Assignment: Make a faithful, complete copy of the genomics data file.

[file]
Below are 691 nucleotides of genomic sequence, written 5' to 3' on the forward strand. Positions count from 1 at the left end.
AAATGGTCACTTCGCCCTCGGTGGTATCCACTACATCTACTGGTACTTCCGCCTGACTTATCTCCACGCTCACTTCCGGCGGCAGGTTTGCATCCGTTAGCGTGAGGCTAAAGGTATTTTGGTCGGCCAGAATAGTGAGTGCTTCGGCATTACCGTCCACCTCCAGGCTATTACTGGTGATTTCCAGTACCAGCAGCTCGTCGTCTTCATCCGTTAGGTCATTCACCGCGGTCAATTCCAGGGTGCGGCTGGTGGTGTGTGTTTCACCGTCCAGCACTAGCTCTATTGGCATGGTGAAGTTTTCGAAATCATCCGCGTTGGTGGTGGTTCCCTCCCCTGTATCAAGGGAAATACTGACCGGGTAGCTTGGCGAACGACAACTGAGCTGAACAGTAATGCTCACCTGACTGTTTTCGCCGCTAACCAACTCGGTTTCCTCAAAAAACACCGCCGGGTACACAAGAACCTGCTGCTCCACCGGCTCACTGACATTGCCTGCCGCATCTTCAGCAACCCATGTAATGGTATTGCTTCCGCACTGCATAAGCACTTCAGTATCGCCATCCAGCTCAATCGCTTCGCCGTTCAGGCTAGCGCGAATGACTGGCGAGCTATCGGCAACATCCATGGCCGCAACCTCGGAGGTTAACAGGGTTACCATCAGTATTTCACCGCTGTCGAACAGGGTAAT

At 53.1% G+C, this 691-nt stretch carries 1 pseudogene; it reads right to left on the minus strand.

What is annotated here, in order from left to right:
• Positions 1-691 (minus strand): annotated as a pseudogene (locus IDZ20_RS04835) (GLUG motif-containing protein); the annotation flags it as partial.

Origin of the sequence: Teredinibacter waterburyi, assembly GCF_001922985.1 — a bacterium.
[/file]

Below are 691 nucleotides of genomic sequence, written 5' to 3' on the forward strand. Positions count from 1 at the left end.
AAATGGTCACTTCGCCCTCGGTGGTATCCACTACATCTACTGGTACTTCCGCCTGACTTATCTCCACGCTCACTTCCGGCGGCAGGTTTGCATCCGTTAGCGTGAGGCTAAAGGTATTTTGGTCGGCCAGAATAGTGAGTGCTTCGGCATTACCGTCCACCTCCAGGCTATTACTGGTGATTTCCAGTACCAGCAGCTCGTCGTCTTCATCCGTTAGGTCATTCACCGCGGTCAATTCCAGGGTGCGGCTGGTGGTGTGTGTTTCACCGTCCAGCACTAGCTCTATTGGCATGGTGAAGTTTTCGAAATCATCCGCGTTGGTGGTGGTTCCCTCCCCTGTATCAAGGGAAATACTGACCGGGTAGCTTGGCGAACGACAACTGAGCTGAACAGTAATGCTCACCTGACTGTTTTCGCCGCTAACCAACTCGGTTTCCTCAAAAAACACCGCCGGGTACACAAGAACCTGCTGCTCCACCGGCTCACTGACATTGCCTGCCGCATCTTCAGCAACCCATGTAATGGTATTGCTTCCGCACTGCATAAGCACTTCAGTATCGCCATCCAGCTCAATCGCTTCGCCGTTCAGGCTAGCGCGAATGACTGGCGAGCTATCGGCAACATCCATGGCCGCAACCTCGGAGGTTAACAGGGTTACCATCAGTATTTCACCGCTGTCGAACAGGGTAAT

At 53.1% G+C, this 691-nt stretch carries 1 pseudogene; it reads right to left on the minus strand.

What is annotated here, in order from left to right:
• Positions 1-691 (minus strand): annotated as a pseudogene (locus IDZ20_RS04835) (GLUG motif-containing protein); the annotation flags it as partial.

Origin of the sequence: Teredinibacter waterburyi, assembly GCF_001922985.1 — a bacterium.